Choosing national coaching qualifications
Getting involved with instructing is a fantastic way to use your knowledge to bring other people into your sport. As well as getting paid to do something you love, you get oodles of job satisfaction from watching your students develop. But how do you know which qualifications to aim for, especially if you are just starting out or are interested in more than one activity?
Let's start by looking at the very top layer. UK Sport are the national body responsible for nurturing performance athletes of the future; if you are hoping to be the next Jessica Ennis or Chris Hoy, or even one of the top level coaches charged with discovering the Olympians of the future, your involvement will be with this organisation.
For most of us at a more grass roots level, Sport England (along with their counterparts in Wales, Scotland and Northern Ireland) are of more interest. This body supports forty six sports from Aikido to Yoga, through lottery and national funding, to the tune of half a billion pounds during the next five years! With so much money involved, it is hardly surprising that many sports have more than one body trying to gain members and offer instructing awards. Sport England recognise and give legitimacy to a single National Governing Body for each sport. A full list can be found on their website here: Sport England.
While there is no harm getting an award from an organisation outside this list, we'd advise against if you want to maximise your job prospects.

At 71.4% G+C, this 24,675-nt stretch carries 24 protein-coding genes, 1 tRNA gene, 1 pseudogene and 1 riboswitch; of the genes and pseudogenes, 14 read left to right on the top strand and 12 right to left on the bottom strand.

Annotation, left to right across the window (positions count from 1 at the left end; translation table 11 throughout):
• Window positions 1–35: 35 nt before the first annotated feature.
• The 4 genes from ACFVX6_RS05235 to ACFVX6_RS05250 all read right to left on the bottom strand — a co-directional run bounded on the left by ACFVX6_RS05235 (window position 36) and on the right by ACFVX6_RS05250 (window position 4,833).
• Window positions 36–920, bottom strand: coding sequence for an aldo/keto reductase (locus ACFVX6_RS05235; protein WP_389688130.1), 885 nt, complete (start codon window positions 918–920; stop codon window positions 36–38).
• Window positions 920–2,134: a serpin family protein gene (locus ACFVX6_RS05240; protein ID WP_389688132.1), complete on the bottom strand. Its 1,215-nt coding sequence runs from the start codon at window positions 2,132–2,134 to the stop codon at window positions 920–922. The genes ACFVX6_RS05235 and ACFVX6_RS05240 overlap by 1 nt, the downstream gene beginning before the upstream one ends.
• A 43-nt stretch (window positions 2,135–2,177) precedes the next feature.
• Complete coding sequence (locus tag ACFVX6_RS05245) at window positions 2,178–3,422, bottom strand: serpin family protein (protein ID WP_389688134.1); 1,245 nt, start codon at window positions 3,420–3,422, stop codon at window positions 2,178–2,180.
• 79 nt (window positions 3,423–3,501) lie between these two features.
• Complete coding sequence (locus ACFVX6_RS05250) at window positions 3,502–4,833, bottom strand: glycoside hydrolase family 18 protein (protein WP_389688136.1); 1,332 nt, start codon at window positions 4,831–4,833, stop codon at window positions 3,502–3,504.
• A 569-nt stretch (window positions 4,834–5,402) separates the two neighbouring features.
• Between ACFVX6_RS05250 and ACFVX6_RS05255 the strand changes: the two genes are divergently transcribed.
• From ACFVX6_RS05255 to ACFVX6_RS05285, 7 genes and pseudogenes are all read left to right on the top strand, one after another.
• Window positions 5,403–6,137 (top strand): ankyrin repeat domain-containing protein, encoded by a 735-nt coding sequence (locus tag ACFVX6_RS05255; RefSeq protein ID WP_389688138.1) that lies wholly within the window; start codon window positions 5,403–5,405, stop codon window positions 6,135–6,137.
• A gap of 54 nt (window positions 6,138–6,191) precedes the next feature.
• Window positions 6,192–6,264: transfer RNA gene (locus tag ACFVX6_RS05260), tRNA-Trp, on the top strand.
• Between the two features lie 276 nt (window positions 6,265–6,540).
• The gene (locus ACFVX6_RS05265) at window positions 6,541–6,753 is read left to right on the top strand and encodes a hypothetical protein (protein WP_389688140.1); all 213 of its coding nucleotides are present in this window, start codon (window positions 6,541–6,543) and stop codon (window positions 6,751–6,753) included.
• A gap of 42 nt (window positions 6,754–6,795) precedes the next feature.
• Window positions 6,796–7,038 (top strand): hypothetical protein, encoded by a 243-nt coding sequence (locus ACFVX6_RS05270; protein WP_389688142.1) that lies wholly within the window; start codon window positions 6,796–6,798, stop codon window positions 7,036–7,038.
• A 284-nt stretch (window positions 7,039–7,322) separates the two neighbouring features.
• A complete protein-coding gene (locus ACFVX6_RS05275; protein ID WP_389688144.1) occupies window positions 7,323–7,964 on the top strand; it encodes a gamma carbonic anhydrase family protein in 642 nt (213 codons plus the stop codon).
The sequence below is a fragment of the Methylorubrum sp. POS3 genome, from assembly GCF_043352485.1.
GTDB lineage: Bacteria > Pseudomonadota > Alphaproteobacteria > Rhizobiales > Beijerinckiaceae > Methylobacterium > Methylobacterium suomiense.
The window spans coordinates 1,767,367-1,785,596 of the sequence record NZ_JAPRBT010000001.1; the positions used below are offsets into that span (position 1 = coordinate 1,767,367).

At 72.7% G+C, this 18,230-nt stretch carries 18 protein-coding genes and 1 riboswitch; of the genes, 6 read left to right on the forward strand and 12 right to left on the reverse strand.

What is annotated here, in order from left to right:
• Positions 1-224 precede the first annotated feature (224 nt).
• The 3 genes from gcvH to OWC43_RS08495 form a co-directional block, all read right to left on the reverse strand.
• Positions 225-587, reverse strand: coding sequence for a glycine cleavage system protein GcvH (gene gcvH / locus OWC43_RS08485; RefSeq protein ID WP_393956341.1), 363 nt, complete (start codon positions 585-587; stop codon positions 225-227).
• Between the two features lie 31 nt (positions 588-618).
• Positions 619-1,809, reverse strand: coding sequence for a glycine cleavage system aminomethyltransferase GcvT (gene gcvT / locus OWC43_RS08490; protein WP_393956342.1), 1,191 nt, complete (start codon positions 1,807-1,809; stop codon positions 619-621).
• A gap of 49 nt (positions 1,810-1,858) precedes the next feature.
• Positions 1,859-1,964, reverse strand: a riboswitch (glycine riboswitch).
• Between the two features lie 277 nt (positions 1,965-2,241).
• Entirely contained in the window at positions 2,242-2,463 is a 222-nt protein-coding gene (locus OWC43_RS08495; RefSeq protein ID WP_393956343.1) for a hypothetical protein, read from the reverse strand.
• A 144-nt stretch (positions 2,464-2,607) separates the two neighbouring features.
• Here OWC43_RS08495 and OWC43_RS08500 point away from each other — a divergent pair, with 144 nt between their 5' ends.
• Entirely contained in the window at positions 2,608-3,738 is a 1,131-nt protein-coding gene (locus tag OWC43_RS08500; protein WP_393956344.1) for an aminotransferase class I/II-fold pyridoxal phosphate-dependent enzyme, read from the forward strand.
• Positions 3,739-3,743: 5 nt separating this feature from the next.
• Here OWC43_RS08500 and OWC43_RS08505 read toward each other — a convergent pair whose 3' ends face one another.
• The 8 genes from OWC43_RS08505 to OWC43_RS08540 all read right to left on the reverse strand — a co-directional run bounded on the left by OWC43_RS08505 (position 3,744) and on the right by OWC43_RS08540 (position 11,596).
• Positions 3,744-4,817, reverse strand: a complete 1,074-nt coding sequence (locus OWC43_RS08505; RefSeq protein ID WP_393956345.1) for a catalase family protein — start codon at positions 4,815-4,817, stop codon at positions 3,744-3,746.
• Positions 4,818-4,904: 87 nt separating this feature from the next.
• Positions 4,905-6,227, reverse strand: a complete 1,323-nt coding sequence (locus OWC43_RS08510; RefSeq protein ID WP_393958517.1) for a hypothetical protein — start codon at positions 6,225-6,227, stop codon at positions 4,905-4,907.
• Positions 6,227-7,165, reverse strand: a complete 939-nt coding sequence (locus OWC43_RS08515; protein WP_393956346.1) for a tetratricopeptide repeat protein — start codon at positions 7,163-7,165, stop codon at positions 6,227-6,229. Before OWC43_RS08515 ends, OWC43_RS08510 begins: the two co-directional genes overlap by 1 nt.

NGB & UKCC
To get involved in teaching or coaching adventure sports, outdoor pursuits or adventurous activities, sooner or later you are going to need to obtain one or more National Governing Body Awards, or NGBs for short. These can come in a number of levels, each one indicating your instructing ability. While there are plenty of entry level outdoor activity jobs to be had that do not require NGBs, they are one of the first things that employers look for on an applicant's CV.
Along the way you are also going to see the acronym UKCC. This is a coaching framework established by a national body called Sports Coach UK. Getting complicated isn't it. Hopefully this diagram will make things a bit easier to follow.
Let us say your local canoe club employs a coach who is qualified to offer you the UKCC BCU Level 1 Certificate in Coaching Paddlesport. They will train you up and arrange for assessment, and if you are successful, you are awarded the certificate by the British Canoe Union, who are the National Governing Body for paddle sports, as recognised by Sport England. Whether or not you are of a suitable standard to hold that certificate is dictated by the UK Coaching Certificate (UKCC). NGBs who have brought their coaching awards inline with the UKCC range from Angling to Wrestling - for more information visit: Sports Coach UK
Without knowing which of the many hundreds of different instructor jobs you see yourself holding in the future, it is impossible to say which awards and certificates your should aim to gain, but if you have some idea which sport appeals most then get in contact with the recognised NGB and have a chat with them. For general activity centre jobs, the most popular awards include canoe and paddlesports, yachting and sailing, archery, climbing and hill walking. If you are just starting out in the industry, then an 'all-rounder' job like this is a great way to get to know what is available, and you are likely to pick up one or two NGBs during your on the job training.